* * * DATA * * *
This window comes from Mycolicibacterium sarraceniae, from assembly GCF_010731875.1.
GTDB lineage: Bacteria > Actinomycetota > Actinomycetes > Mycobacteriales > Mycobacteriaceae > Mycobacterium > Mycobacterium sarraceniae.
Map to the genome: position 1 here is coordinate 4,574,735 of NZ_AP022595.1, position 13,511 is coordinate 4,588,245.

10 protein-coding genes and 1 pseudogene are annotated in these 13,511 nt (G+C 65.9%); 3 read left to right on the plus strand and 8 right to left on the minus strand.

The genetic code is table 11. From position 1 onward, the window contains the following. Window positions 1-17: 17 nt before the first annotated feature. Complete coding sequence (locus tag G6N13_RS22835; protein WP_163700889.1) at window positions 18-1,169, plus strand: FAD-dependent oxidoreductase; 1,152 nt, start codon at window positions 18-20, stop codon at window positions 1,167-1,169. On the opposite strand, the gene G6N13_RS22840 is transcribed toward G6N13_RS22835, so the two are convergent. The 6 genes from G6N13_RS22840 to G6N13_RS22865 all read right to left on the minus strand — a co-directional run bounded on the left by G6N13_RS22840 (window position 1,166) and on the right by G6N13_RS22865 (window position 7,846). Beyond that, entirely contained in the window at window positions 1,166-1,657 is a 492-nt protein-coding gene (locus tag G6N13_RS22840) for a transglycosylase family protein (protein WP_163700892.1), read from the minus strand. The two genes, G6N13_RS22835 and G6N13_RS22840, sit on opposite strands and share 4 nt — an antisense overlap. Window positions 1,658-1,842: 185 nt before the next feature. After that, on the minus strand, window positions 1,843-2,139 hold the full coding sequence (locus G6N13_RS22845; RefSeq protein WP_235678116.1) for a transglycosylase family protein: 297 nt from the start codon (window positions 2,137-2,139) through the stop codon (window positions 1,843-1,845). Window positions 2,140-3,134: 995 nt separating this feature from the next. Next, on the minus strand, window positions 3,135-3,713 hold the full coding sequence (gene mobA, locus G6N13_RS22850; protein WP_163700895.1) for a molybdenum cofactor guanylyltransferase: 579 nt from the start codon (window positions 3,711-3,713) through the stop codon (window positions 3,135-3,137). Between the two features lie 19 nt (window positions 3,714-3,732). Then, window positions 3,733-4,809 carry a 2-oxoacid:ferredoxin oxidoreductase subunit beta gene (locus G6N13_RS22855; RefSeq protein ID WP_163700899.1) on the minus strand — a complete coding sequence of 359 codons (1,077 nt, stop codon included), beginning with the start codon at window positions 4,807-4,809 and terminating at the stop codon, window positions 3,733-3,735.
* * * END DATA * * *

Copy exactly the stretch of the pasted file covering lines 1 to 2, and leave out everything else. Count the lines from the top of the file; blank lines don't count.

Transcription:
This window comes from Mycolicibacterium sarraceniae, from assembly GCF_010731875.1.
GTDB lineage: Bacteria > Actinomycetota > Actinomycetes > Mycobacteriales > Mycobacteriaceae > Mycobacterium > Mycobacterium sarraceniae.